It is no surprise that in this fast paced world, we as a people want pleasure or gratfication now! Sometimes even yesterday. We rush our kids around in the morning trying to get them off to school. We rush ourselves off to Starbucks or the Golden Arches for breakfast, then rush to the interstate to get to work only to find that the traffic is so bad that we are going to be late anyway. At work we drift and have a million things on our minds. Working "for the legal tender" at a job that cares less about people than placing their signs all around with cute, warm quotes that simply do not exist in that corporation. We wonder what is it for. We rationalize, retirement, it's for my kids, I need a new car, it;s for the house note and on and on do we rationalize in this mix of madness. We encourage our kids to go to college and get an education. Then they cannot find a job. Sometimes I even look and question myself, three college degrees later, that I might have done better coming out of a 2 year nursing program or an industrial vo-tec education. It seems though, that we as a people, inspite of what we do, are on the hampster wheel, but never notice that the hampster just might be dead.
In counseling today, as well as Buddhism and in some traditional martial arts (mind, body & spirit) ones, the term "mindfulness" is being used. I know, there is no time for all that esoteric stuff because now the work day is over and we have to jump back on the hampster wheel and pick up the kids, have dinner and the Arches, soccer, dance, karate etc. Where does it ever end?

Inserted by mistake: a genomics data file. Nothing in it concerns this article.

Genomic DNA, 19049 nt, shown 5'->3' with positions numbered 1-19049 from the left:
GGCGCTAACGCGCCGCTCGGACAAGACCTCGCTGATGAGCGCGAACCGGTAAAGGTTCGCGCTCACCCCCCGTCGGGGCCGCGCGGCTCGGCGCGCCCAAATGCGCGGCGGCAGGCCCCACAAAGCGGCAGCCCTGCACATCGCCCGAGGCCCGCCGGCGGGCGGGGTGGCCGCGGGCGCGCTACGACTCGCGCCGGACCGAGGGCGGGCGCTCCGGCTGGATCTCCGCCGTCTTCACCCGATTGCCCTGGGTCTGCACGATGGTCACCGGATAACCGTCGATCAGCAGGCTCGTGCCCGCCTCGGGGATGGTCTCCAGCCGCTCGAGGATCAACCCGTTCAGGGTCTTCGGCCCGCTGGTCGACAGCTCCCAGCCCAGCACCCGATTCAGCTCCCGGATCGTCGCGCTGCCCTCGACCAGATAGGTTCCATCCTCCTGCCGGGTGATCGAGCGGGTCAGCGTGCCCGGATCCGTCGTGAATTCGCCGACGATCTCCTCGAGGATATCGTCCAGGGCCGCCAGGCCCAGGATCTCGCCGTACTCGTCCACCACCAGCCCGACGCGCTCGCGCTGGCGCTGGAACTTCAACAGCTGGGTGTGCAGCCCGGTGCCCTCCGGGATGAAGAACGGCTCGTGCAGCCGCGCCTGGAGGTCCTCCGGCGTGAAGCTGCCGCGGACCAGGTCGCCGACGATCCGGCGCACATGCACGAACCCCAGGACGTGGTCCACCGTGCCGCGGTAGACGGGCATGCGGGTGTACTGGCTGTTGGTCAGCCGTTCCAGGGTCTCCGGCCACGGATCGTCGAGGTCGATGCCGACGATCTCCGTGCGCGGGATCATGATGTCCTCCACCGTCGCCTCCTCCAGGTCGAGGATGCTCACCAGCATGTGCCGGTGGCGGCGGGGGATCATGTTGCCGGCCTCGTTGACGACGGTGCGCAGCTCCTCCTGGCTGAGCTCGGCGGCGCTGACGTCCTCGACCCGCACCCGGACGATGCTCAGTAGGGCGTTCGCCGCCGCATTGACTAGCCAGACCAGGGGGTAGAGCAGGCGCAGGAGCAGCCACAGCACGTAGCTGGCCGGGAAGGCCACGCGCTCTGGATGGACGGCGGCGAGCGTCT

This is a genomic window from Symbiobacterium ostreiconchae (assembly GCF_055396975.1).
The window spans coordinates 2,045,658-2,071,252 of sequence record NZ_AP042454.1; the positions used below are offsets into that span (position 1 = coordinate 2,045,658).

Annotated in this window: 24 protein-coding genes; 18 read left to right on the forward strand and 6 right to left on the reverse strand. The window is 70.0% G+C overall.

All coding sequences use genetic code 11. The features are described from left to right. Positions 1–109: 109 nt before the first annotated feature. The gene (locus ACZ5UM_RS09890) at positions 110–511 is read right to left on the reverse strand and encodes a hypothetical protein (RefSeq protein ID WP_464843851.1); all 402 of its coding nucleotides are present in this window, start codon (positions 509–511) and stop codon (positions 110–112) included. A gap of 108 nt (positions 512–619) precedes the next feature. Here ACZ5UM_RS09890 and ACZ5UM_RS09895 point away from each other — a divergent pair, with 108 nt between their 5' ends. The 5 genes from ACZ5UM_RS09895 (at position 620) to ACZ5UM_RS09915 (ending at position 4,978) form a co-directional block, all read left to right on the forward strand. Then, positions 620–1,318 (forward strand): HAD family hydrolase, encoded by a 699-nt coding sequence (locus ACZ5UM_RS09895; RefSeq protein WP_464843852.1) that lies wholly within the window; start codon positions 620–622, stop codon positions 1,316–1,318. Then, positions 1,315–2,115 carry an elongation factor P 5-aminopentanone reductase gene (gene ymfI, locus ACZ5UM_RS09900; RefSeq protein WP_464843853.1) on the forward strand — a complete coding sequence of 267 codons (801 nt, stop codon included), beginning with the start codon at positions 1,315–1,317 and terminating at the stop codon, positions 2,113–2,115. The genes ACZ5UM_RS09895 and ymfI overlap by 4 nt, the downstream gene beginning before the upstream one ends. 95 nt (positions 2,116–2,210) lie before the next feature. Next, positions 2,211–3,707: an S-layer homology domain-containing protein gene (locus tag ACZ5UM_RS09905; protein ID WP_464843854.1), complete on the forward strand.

At some point in our lives, we MUST find some "ME" time. A few moments a day to focus and center and at times reassess just what we are doing and if the end result is really worth it. No psychotherapist, counselor, or martial arts instructor should tell you what to do, however, those professionally trained can sometimes be a source of guidance.
In the Tao Te Ching (50) Lao Tzu writes, "He dosen't think about his actions; they flow from his being. He holds nothing back from life. Jesus is said to have spoken of the lillies of the field and birds of the air that neither reap or sow and yet they are cared for. One can only live a trusting life in God, Buddha, the Universe or whatever one's belief system is only if one takes time to "center" and focus on the direction they pursue. Otherwise we are a ship of fools on an ocean of hurricane force without sails or rudder.
The botton line here is that we all have responsibilities. Sometimes we need to STOP and reassess our course and make sure we did not go adrift. This is how family units unravel. So, this week take the 15 minute challenge. Go in the yard, bathroom, car, your room, anywhere you can be alone. Sit quetly. Ask for nothing. Let God, nature or the birds talk to you. Do not expect some voice from the heavens or lightening to strike. Listen to your heart and listen within. Fifteen minutes a day for one month and you will find answers hidden inside to questions no one else coud answer. Be patient. Feel your breath. Listen to you heart. Then return to your daily activities.
For further reading on Mindfulness see St Teresa of Avalia or the writings of Thich Naht Hanh.
Master Ken Ducote, MA, NCC, LPC